A new study has shown that managers with a high level of emotional intelligence are more likely to be unpopular and less effective than their peers.
Manchester Metropolitan University conducted the study with the EMLyon Business School in France, with researchers working alongside the NHS to ask staff to assess their managers’ level of empathy and awareness of their own and others’ emotion. The report drew the conclusion that emotional intelligence in high levels may not necessarily lead to positive outcomes.
More than 300 NHS managers reported on the extra effort they put into the job along with staff satisfaction with them, as part of the study, and how well they implemented change in the workplace.
Researchers found that high emotional intelligence led to a drop in positive outcomes, beyond an ‘optimum’ point.
Dr Sumona Mukhuty, the principal lecturer at Manchester Metropolitan University, said: “In the last two decades, emotional intelligence has often been identified as a key factor ineffective leadership.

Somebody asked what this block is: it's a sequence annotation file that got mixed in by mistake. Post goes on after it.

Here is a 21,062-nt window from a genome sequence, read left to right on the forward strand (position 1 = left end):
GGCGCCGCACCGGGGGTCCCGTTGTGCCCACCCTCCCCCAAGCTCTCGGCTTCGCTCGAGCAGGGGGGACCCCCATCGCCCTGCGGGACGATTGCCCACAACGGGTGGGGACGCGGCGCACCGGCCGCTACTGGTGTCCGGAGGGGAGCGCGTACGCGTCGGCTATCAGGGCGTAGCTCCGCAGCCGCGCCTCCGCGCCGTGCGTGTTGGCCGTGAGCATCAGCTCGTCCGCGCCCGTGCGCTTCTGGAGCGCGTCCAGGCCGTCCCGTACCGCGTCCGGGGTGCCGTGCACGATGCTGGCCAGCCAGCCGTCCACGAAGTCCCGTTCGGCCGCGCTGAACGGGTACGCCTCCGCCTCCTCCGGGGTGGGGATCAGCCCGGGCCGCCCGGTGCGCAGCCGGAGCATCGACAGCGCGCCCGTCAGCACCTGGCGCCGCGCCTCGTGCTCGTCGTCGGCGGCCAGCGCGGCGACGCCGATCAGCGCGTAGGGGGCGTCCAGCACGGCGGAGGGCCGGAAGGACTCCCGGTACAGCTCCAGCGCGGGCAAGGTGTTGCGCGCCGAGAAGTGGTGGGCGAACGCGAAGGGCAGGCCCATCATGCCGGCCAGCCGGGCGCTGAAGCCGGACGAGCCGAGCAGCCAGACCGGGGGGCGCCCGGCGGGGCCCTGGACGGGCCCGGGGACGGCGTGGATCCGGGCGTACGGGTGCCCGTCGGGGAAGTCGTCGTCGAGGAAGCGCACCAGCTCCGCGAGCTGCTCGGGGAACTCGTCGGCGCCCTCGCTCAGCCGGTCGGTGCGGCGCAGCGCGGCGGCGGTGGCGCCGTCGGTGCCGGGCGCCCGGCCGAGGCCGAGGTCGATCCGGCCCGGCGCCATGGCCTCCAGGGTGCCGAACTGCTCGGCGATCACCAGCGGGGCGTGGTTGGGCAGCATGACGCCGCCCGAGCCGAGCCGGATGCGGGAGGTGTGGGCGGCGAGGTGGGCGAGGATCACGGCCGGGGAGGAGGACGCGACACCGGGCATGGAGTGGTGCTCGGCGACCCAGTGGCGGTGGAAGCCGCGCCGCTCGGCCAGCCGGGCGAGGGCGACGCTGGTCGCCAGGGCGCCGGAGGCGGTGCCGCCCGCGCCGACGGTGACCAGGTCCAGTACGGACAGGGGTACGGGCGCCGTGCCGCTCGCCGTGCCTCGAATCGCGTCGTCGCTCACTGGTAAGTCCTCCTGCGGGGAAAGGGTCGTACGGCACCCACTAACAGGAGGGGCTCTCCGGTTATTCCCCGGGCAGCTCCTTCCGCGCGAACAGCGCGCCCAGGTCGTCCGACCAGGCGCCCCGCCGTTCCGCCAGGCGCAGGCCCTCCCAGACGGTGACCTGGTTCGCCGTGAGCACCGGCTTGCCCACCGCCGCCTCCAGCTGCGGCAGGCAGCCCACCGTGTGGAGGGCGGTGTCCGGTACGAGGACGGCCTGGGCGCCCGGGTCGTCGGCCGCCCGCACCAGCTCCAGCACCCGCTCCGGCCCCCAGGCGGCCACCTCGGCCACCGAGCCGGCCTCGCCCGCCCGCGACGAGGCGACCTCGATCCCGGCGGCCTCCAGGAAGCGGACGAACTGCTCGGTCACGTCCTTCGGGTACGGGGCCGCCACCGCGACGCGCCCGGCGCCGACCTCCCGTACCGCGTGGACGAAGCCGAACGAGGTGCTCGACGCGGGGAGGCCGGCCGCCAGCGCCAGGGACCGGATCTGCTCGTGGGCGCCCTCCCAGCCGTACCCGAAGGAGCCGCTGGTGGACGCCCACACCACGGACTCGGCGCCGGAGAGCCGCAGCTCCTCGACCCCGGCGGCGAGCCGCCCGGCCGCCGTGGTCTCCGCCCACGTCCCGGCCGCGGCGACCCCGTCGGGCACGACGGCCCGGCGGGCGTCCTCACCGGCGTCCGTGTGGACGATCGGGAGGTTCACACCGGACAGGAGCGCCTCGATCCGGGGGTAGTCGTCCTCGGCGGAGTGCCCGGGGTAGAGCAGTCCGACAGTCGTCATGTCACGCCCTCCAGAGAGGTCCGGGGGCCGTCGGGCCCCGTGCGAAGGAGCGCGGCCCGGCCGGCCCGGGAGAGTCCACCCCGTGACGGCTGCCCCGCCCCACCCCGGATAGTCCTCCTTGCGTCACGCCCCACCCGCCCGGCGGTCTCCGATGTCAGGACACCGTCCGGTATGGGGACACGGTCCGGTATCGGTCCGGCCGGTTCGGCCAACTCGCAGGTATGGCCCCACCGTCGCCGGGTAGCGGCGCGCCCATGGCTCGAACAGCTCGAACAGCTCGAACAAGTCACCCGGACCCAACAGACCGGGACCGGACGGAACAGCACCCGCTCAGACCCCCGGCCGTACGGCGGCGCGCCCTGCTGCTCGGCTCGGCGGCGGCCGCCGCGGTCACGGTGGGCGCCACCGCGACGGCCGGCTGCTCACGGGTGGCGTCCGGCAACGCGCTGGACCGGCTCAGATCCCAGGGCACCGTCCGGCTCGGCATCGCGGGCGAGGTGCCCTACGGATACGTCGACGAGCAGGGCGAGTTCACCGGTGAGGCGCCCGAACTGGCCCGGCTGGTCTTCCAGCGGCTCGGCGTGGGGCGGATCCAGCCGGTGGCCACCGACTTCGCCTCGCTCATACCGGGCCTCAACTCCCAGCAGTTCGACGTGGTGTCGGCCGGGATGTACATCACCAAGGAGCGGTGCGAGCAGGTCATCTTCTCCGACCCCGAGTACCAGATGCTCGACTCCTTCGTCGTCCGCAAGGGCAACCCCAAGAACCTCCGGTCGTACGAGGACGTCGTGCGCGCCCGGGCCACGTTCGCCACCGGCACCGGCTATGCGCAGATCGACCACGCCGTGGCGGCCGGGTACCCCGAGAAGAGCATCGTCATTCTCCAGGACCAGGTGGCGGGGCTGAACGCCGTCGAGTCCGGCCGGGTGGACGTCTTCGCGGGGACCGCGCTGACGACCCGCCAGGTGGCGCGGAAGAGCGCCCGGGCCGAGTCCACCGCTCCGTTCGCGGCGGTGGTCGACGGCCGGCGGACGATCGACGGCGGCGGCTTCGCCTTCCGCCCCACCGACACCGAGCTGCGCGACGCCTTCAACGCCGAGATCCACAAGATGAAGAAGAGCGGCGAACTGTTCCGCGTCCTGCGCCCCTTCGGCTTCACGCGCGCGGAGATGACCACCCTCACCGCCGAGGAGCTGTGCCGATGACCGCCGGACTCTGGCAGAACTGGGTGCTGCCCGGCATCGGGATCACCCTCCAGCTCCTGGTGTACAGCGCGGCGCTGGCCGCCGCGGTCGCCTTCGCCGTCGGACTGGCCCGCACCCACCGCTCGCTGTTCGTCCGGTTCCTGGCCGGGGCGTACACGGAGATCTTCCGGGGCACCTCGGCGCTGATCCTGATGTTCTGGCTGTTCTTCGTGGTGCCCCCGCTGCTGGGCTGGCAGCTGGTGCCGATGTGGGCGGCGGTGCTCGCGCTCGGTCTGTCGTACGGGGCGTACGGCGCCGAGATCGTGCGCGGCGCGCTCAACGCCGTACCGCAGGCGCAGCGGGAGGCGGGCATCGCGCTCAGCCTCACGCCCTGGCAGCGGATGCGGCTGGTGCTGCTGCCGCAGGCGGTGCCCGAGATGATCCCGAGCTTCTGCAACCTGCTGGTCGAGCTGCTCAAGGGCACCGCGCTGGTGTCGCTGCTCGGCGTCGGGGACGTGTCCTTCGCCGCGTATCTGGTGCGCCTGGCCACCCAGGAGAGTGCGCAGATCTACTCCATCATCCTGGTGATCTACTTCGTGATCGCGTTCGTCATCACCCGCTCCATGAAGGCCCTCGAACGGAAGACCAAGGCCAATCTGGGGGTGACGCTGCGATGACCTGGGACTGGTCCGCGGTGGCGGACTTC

“However, our work within the NHS suggests there could be a saturation point. During a time of fundamental reorganisation within the health service, we found that managers who were rated beyond a particular threshold of emotional intelligence were not necessarily highly effective.”
Dr Mukhuty, along with Professor Nikos Bozionelos, of the EMLyon Business School, presented the study at the British Academy of Management conference in Birmingham, which attracted more than 900 delegates including management researchers, practitioners and doctoral students.
Professor Bozionelos said: “Increases in emotional intelligence beyond a moderately high level are detrimental rather than beneficial in terms of a leader’s effectiveness. Too much emotional intelligence is associated with too much empathy, which in turn may make a manager hesitant to apply measures that he or she feels will impose excessive burden or discomfort to subordinates.
“Simply considering that the more emotional intelligence the manager has, the better it is maybe an erroneous way of thinking. As well as implications for emotional intelligence and leadership theory, these findings have the potential to change future approaches to leadership training.”